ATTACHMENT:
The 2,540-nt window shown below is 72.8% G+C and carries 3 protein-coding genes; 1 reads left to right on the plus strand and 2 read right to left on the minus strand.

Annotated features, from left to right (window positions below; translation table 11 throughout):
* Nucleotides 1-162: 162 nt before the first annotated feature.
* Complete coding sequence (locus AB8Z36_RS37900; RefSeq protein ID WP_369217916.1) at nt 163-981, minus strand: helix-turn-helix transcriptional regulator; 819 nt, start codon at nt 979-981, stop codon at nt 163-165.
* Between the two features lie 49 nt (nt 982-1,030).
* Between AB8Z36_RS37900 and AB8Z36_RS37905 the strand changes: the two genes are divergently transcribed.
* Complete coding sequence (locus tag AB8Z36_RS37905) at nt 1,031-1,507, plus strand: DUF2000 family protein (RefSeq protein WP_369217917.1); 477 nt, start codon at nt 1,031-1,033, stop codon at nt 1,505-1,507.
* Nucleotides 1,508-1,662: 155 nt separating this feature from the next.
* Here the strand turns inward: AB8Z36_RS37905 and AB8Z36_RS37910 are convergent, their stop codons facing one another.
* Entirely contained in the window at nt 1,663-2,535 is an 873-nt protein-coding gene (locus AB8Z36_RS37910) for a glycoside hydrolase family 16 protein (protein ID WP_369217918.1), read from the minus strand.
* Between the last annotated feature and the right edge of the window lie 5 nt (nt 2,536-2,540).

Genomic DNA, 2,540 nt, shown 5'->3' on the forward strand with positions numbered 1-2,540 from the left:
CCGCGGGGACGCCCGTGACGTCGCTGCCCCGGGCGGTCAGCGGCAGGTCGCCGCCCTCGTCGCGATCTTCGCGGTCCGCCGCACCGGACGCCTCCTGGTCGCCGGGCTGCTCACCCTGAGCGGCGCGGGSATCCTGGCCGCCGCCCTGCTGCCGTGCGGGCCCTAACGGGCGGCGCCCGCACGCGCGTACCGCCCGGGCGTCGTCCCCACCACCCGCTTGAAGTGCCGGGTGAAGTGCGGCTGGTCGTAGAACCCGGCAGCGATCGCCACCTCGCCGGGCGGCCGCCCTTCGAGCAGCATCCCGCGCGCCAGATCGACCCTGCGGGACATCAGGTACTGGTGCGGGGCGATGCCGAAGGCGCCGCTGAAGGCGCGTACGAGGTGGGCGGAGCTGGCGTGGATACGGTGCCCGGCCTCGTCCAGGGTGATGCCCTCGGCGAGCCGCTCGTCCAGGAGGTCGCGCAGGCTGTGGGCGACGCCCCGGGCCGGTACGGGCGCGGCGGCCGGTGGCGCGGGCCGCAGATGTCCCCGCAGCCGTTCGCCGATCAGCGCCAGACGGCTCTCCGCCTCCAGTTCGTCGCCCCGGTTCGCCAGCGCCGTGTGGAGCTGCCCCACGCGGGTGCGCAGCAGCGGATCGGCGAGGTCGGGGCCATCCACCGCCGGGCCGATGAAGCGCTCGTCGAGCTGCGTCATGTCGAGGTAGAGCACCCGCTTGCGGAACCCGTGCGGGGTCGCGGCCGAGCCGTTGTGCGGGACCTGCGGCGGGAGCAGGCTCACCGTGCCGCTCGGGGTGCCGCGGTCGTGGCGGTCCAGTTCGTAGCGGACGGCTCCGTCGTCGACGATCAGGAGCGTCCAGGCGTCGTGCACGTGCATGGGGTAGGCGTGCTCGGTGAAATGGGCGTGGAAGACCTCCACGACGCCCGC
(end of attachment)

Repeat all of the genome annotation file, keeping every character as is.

The 2,540-nt window shown below is 72.8% G+C and carries 3 protein-coding genes; 1 reads left to right on the plus strand and 2 read right to left on the minus strand.

Annotated features, from left to right (window positions below; translation table 11 throughout):
* Nucleotides 1-162: 162 nt before the first annotated feature.
* Complete coding sequence (locus AB8Z36_RS37900; RefSeq protein ID WP_369217916.1) at nt 163-981, minus strand: helix-turn-helix transcriptional regulator; 819 nt, start codon at nt 979-981, stop codon at nt 163-165.
* Between the two features lie 49 nt (nt 982-1,030).
* Between AB8Z36_RS37900 and AB8Z36_RS37905 the strand changes: the two genes are divergently transcribed.
* Complete coding sequence (locus tag AB8Z36_RS37905) at nt 1,031-1,507, plus strand: DUF2000 family protein (RefSeq protein WP_369217917.1); 477 nt, start codon at nt 1,031-1,033, stop codon at nt 1,505-1,507.
* Nucleotides 1,508-1,662: 155 nt separating this feature from the next.
* Here the strand turns inward: AB8Z36_RS37905 and AB8Z36_RS37910 are convergent, their stop codons facing one another.
* Entirely contained in the window at nt 1,663-2,535 is an 873-nt protein-coding gene (locus AB8Z36_RS37910) for a glycoside hydrolase family 16 protein (protein ID WP_369217918.1), read from the minus strand.
* Between the last annotated feature and the right edge of the window lie 5 nt (nt 2,536-2,540).

Genomic DNA, 2,540 nt, shown 5'->3' on the forward strand with positions numbered 1-2,540 from the left:
CCGCGGGGACGCCCGTGACGTCGCTGCCCCGGGCGGTCAGCGGCAGGTCGCCGCCCTCGTCGCGATCTTCGCGGTCCGCCGCACCGGACGCCTCCTGGTCGCCGGGCTGCTCACCCTGAGCGGCGCGGGSATCCTGGCCGCCGCCCTGCTGCCGTGCGGGCCCTAACGGGCGGCGCCCGCACGCGCGTACCGCCCGGGCGTCGTCCCCACCACCCGCTTGAAGTGCCGGGTGAAGTGCGGCTGGTCGTAGAACCCGGCAGCGATCGCCACCTCGCCGGGCGGCCGCCCTTCGAGCAGCATCCCGCGCGCCAGATCGACCCTGCGGGACATCAGGTACTGGTGCGGGGCGATGCCGAAGGCGCCGCTGAAGGCGCGTACGAGGTGGGCGGAGCTGGCGTGGATACGGTGCCCGGCCTCGTCCAGGGTGATGCCCTCGGCGAGCCGCTCGTCCAGGAGGTCGCGCAGGCTGTGGGCGACGCCCCGGGCCGGTACGGGCGCGGCGGCCGGTGGCGCGGGCCGCAGATGTCCCCGCAGCCGTTCGCCGATCAGCGCCAGACGGCTCTCCGCCTCCAGTTCGTCGCCCCGGTTCGCCAGCGCCGTGTGGAGCTGCCCCACGCGGGTGCGCAGCAGCGGATCGGCGAGGTCGGGGCCATCCACCGCCGGGCCGATGAAGCGCTCGTCGAGCTGCGTCATGTCGAGGTAGAGCACCCGCTTGCGGAACCCGTGCGGGGTCGCGGCCGAGCCGTTGTGCGGGACCTGCGGCGGGAGCAGGCTCACCGTGCCGCTCGGGGTGCCGCGGTCGTGGCGGTCCAGTTCGTAGCGGACGGCTCCGTCGTCGACGATCAGGAGCGTCCAGGCGTCGTGCACGTGCATGGGGTAGGCGTGCTCGGTGAAATGGGCGTGGAAGACCTCCACGACGCCCGC